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Lawmakers hear of trouble facing state’s hog farmers

The state’s head veterinarian told lawmakers Tuesday that Minnesota hog farmers face mounting pressure due to the COVID-19 pandemic and that, in a best-case scenario, the U.S. will have a backlog of 4.3 million hogs by June 8 because there will be no place to process them.

Plants around the Midwest, including in Worthington, have had to temporarily suspend operations because of outbreaks at their facilities and forcing some farmers to euthanize their animals

A group of “very smart veterinarians” put together that projection assuming all the plants currently shut down by the coronavirus pandemic reopen May 18 and are back up to 75% capacity by June 1, State Veterinarian Beth Thompson told the House Agriculture and Food Finance and Policy Division during a remote hearing.

“Our farmers, producers, and processors have been put in an extremely difficult position as a result of the COVID-19 pandemic,” Rep. Jeanne Poppe (DFL-Austin), the division chair, said in a statement. “All of us are heartbroken by the stories we are hearing from our neighbors in the agriculture community. The Legislature has taken concrete steps to provide help, and we are committed to doing even more to help our neighbors navigate the evolving challenges created by this unprecedented public health crisis.”

Agriculture Commissioner Thom Petersen said the state’s congressional delegation and Gov. Tim Walz are working together to put a lot of pressure on the U.S. Department of Agriculture.

“It’s a monumental problem and so we are pushing the USDA for more and more resources and dollars,” Petersen said, adding that Iowa just submitted a plan to the federal government asking for $35 million per week to help the hog industry in that state. Minnesota is the country’s second largest hog-producer — behind Iowa.

The week beginning April 13 saw a processing shortfall of almost 300 hogs, and the backlog has been growing with each week, Thompson said. “My heart is going out to hog producers and other producers in the state of Minnesota,” she said.

Petersen said it’s been an “amazingly tough time” since the Smithfield pork processing plant in Sioux Falls, S.D. shut down earlier this month. Then the JBS plant closed in Worthington, and almost half the hogs in Minnesota needed to find a new home, he said.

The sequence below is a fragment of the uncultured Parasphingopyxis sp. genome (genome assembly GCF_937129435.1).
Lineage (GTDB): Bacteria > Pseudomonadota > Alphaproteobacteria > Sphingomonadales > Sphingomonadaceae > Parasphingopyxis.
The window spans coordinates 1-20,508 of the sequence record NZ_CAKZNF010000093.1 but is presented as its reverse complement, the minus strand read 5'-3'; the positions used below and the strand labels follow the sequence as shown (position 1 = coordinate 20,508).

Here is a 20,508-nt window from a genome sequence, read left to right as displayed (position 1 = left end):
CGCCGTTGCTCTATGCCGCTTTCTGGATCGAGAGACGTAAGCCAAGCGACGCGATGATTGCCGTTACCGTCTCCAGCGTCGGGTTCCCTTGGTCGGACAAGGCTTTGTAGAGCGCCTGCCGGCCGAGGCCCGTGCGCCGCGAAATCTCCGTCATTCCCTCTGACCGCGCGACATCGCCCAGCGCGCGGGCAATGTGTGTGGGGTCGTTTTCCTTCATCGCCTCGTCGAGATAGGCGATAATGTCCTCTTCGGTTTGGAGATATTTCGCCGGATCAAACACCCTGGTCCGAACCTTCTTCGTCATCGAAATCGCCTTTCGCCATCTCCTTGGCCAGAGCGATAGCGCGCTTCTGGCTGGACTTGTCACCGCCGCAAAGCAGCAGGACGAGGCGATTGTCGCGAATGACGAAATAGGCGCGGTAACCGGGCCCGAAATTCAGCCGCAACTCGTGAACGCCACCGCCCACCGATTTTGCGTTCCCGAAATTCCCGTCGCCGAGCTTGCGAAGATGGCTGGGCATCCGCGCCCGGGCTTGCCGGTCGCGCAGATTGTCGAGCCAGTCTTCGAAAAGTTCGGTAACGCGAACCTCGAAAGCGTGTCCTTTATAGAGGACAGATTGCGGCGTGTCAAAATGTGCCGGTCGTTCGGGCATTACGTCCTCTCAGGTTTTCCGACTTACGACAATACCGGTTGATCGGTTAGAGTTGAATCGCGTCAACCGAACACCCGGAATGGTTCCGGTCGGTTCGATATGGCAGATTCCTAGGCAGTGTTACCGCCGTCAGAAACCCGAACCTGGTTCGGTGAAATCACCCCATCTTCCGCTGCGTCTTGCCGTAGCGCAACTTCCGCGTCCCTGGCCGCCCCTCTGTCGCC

One bright spot is Hormel Food’s Austin plant, which is still running well and taking extra hogs on Saturdays, and the Comfrey Farm Prime Pork plant in Windom has restarted and may take extra hogs on Saturdays, too, he said.

Two Jennie-O turkey processing plants in Willmar closed after workers tested positive for coronavirus, and last night a Melrose turkey plant was shuttered, too.

“That is also going to create a big issue,” Petersen said.

The Agriculture Department is doing everything it can to send pigs to local processing plants, but people are also buying meat directly from local farmers at four to five times the normal rate, he said.

The department is working with butchers who want to process more and redirecting livestock to places like Louisiana or Amish communities.

Cattle can be held longer and turned out to pastures, but pigs, turkeys and chickens can only be held about a month before they must be euthanized.

Rep. Dale Lueck (R-Aitkin) asked whether the production projections have been shared with the USDA and what its reaction was.

“I have shared this quite widely, specifically within USDA,” Thompson said. “I have not heard anything formally… back from the USDA and that’s part of the frustration.”

Lueck said he’s also talked to federal legislative leaders but, “I’m not sure they fully grasp where we’re at. …It’s gonna be a train wreck for us if we don’t get this thing back in the box,” he said.

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